In my search for signs of serious writing instruction in America high schools, I have stumbled across a rare creature: a physics teacher in Fairfax County who makes everyone in his honors classes enter a national science essay contest.
The 67-year-old West Springfield High School instructor, Ed Linz, is unconventional in other ways. He is a retired naval officer who once commanded a ballistic missile submarine. He was an All-Met Coach of the Year in cross country. He had a heart transplant 16 years ago. (When I asked how that was going, he said, “I woke up this morning.”) He wrote a book, “Life Row,” about the experience and does a weekly column for a newspaper in Spokane, Wash. Teachers with dynamite résumés are not uncommon in the Washington area. Like Linz, they don’t take any nonsense from me. When I gushed over the writing he was teaching his students, and mentioned my view that all schools should require major essays, he said that showed how naive I was about demands on teachers’ time.
Tigers shutout Leopards as Oxy attacks through the air For the first time in 2010 the Occidental College Tigers hit the road, but it was apparent that they felt right as home at the University of La Verne. The Black and Orange opened up a quick 7-0 lead on their opening drive en route to a 30-0 shutout in Southern California Intercollegiate Athletic Conference play today at Ortmayer Stadium.
The air attack, which included a 25-for-33, 353 yard overall performance for quarterbacks Luke Collis and Ryan Rodriguez got off to a hot start from the get-go. Collis found Nate Sulliven for his first pass of the day before hitting Wes McDaniel for a 53-yard touchdown three plays later. Joshua Mun added the point after to put the Tigers up 7-0 after just 2:46 in the opening stanza.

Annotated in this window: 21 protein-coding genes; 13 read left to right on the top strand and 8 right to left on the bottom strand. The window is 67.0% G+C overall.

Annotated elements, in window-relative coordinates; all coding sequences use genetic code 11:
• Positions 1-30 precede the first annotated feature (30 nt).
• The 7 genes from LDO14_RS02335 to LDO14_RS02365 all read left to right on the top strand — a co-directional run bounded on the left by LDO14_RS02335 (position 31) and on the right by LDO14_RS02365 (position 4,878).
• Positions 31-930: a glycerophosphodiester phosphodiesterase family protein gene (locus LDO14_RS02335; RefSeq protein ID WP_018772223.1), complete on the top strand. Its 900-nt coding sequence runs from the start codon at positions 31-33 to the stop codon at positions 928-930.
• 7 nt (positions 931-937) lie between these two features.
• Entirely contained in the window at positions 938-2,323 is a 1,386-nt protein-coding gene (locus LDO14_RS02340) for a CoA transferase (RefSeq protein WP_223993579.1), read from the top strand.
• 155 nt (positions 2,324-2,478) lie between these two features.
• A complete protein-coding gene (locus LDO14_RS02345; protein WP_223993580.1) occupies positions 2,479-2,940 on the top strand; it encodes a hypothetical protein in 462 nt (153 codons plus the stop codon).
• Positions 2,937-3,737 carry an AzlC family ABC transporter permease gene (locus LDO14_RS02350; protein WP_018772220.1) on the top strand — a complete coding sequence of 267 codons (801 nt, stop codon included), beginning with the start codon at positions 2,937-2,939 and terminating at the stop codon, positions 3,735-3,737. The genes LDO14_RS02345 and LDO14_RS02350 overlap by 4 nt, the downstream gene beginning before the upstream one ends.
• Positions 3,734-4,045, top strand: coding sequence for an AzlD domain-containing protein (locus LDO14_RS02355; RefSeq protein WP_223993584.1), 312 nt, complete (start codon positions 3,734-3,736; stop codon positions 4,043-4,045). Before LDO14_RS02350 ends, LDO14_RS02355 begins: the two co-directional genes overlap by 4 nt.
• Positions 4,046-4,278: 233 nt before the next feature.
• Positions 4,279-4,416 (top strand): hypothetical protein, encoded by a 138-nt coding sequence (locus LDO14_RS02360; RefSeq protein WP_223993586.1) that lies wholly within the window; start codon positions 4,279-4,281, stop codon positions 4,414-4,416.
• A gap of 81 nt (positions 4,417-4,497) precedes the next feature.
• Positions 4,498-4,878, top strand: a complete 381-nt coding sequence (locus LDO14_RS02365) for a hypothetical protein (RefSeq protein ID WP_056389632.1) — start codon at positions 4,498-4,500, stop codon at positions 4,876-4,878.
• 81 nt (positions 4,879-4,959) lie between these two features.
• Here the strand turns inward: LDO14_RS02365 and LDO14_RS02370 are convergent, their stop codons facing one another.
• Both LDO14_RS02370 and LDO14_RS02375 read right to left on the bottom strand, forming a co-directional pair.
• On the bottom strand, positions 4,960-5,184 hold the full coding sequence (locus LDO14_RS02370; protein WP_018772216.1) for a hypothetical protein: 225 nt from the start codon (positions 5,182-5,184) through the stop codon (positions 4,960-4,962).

Two possessions later Collis found Matthew Tuckness for a 23-yard touchdown, which Mun capped off with his second PAT of the game.
Explosive ending to home opener for polo players For the first time in 2010 the Occidental College men’s water polo team played at home. In the friendly confines of Taylor Pool, with the bleachers packed and the crowd thoroughly involved, the Tigers left the deck with a 18-17 victory over the visiting Vanguard University Lions in non-conference play.
A close battle, in which the teams were never separated by more than three goals, came down to the final possessions of the game.
When Richard Dybas scored a behind-the-back no-look goal, followed by a fist pump and a roar from the crowd, Oxy tied the game up 16-16 with 1:50 left on the clock.
This time of year, with high school seniors slogging through one college application after another, and parents jittery about their children’s futures, I often write columns explaining why it doesn’t matter where they go to school.
The invariable reaction from many readers, and some of my friends, is that I went to Harvard, so what do I know about their problem?